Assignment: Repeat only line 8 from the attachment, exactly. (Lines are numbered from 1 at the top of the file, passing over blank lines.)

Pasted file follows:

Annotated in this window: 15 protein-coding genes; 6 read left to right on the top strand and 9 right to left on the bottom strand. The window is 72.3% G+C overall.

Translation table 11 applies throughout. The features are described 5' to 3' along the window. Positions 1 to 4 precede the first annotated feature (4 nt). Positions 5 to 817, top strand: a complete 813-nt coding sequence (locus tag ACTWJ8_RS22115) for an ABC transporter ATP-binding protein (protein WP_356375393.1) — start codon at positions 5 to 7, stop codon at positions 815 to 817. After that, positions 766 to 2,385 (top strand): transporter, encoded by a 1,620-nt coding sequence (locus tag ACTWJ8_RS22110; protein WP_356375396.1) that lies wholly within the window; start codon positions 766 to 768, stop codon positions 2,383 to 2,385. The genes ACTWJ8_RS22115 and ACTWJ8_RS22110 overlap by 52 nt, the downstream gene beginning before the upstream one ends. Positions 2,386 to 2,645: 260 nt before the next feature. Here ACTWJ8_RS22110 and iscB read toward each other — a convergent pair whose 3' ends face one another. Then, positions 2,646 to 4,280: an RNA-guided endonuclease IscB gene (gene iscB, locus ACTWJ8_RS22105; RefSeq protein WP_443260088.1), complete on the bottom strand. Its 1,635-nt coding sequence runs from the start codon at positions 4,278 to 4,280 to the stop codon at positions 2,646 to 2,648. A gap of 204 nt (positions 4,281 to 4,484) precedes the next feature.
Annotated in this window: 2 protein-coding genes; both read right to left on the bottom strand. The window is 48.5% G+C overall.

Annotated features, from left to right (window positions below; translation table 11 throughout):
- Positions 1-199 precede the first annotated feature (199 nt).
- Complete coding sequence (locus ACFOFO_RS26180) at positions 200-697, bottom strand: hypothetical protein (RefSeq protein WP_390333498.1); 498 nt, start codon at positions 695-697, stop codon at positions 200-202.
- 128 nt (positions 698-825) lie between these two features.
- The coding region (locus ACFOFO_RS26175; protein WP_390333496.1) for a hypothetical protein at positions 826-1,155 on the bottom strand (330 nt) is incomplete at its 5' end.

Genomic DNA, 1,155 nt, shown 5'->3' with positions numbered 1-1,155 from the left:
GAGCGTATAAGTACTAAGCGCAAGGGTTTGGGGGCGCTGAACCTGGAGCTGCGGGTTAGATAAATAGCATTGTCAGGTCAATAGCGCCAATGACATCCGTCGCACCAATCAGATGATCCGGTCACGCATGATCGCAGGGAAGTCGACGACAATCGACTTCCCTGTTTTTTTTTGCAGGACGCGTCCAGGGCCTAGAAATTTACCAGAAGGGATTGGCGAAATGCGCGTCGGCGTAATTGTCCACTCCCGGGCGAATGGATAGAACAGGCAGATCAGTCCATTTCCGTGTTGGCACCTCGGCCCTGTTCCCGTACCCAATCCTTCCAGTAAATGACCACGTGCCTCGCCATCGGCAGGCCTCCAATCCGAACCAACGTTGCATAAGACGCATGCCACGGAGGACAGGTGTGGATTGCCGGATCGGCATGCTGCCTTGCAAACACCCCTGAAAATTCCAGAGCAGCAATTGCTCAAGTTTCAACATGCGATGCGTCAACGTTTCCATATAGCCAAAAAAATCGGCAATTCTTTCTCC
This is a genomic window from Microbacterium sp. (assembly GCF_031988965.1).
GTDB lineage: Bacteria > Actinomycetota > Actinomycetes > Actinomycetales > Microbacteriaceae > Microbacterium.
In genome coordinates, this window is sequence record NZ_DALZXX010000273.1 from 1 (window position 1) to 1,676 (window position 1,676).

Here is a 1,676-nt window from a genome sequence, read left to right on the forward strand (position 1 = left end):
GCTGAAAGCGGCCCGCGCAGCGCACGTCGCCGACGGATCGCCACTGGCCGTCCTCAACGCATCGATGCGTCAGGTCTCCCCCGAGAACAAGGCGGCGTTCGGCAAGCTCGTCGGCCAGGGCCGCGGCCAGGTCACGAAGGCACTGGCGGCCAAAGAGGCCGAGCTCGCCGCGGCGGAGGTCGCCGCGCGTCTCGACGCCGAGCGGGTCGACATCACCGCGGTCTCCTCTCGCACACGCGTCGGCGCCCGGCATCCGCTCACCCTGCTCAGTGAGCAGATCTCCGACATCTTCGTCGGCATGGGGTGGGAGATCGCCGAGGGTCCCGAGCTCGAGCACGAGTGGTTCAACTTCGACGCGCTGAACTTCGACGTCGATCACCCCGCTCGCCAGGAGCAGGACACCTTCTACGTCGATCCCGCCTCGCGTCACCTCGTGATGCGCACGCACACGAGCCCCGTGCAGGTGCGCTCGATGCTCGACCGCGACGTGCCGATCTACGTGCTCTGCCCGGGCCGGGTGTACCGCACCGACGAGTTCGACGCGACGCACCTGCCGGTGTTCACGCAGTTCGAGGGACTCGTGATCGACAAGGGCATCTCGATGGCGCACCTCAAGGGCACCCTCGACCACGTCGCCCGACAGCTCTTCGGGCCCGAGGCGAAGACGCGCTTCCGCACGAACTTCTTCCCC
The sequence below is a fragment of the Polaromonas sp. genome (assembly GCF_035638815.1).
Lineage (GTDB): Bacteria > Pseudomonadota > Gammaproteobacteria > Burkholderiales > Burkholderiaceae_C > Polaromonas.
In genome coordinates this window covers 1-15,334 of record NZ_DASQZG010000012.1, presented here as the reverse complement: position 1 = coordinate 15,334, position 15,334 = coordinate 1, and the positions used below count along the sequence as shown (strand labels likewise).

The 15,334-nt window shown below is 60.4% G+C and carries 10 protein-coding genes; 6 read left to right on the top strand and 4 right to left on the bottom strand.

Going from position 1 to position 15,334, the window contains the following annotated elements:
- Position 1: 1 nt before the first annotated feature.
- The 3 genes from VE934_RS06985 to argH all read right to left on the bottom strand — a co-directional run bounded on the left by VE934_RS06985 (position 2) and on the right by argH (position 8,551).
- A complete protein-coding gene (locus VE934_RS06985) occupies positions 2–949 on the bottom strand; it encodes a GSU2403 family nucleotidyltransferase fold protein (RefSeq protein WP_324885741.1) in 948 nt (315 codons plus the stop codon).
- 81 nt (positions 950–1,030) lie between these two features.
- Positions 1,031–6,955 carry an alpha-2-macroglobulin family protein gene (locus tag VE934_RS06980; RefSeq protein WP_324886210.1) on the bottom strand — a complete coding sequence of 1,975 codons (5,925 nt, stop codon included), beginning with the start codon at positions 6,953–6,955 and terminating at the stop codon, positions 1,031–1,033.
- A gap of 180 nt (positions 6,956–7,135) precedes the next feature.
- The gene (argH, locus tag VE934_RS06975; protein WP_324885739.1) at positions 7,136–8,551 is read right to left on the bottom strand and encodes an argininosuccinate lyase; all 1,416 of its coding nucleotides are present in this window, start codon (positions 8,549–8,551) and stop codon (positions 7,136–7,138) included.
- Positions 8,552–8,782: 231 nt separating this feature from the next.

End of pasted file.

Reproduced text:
- The coding region (locus ACFOFO_RS26175; protein WP_390333496.1) for a hypothetical protein at positions 826-1,155 on the bottom strand (330 nt) is incomplete at its 5' end.